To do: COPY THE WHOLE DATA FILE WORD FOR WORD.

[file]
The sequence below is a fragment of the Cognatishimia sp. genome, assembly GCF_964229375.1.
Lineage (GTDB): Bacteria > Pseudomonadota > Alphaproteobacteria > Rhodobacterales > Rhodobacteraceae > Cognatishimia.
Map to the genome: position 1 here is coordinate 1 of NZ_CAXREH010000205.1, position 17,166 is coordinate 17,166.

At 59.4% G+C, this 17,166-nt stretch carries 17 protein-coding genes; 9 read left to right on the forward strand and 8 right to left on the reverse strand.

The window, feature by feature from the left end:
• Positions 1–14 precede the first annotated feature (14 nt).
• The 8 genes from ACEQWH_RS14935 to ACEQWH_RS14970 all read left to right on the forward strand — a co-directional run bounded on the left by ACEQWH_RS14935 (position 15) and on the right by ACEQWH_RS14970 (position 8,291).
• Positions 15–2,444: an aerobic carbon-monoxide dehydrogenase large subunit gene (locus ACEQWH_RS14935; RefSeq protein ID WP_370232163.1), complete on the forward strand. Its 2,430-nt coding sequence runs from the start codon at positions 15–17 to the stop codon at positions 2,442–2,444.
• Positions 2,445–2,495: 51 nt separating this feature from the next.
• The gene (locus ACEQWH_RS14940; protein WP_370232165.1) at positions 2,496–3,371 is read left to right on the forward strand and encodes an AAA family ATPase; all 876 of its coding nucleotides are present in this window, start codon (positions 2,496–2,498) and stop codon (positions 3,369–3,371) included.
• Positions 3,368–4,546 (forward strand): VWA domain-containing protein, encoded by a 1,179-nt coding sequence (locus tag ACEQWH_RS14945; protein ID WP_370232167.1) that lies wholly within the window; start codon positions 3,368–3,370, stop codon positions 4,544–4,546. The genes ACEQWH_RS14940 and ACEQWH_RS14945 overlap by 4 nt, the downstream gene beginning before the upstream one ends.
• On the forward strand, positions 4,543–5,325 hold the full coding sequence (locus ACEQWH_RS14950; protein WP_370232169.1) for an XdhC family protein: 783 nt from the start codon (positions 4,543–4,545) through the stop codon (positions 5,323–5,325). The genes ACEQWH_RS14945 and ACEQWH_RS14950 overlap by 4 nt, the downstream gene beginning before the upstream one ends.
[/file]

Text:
The sequence below is a fragment of the Cognatishimia sp. genome, assembly GCF_964229375.1.
Lineage (GTDB): Bacteria > Pseudomonadota > Alphaproteobacteria > Rhodobacterales > Rhodobacteraceae > Cognatishimia.
Map to the genome: position 1 here is coordinate 1 of NZ_CAXREH010000205.1, position 17,166 is coordinate 17,166.

At 59.4% G+C, this 17,166-nt stretch carries 17 protein-coding genes; 9 read left to right on the forward strand and 8 right to left on the reverse strand.

The window, feature by feature from the left end:
• Positions 1–14 precede the first annotated feature (14 nt).
• The 8 genes from ACEQWH_RS14935 to ACEQWH_RS14970 all read left to right on the forward strand — a co-directional run bounded on the left by ACEQWH_RS14935 (position 15) and on the right by ACEQWH_RS14970 (position 8,291).
• Positions 15–2,444: an aerobic carbon-monoxide dehydrogenase large subunit gene (locus ACEQWH_RS14935; RefSeq protein ID WP_370232163.1), complete on the forward strand. Its 2,430-nt coding sequence runs from the start codon at positions 15–17 to the stop codon at positions 2,442–2,444.
• Positions 2,445–2,495: 51 nt separating this feature from the next.
• The gene (locus ACEQWH_RS14940; protein WP_370232165.1) at positions 2,496–3,371 is read left to right on the forward strand and encodes an AAA family ATPase; all 876 of its coding nucleotides are present in this window, start codon (positions 2,496–2,498) and stop codon (positions 3,369–3,371) included.
• Positions 3,368–4,546 (forward strand): VWA domain-containing protein, encoded by a 1,179-nt coding sequence (locus tag ACEQWH_RS14945; protein ID WP_370232167.1) that lies wholly within the window; start codon positions 3,368–3,370, stop codon positions 4,544–4,546. The genes ACEQWH_RS14940 and ACEQWH_RS14945 overlap by 4 nt, the downstream gene beginning before the upstream one ends.
• On the forward strand, positions 4,543–5,325 hold the full coding sequence (locus ACEQWH_RS14950; protein WP_370232169.1) for an XdhC family protein: 783 nt from the start codon (positions 4,543–4,545) through the stop codon (positions 5,323–5,325). The genes ACEQWH_RS14945 and ACEQWH_RS14950 overlap by 4 nt, the downstream gene beginning before the upstream one ends.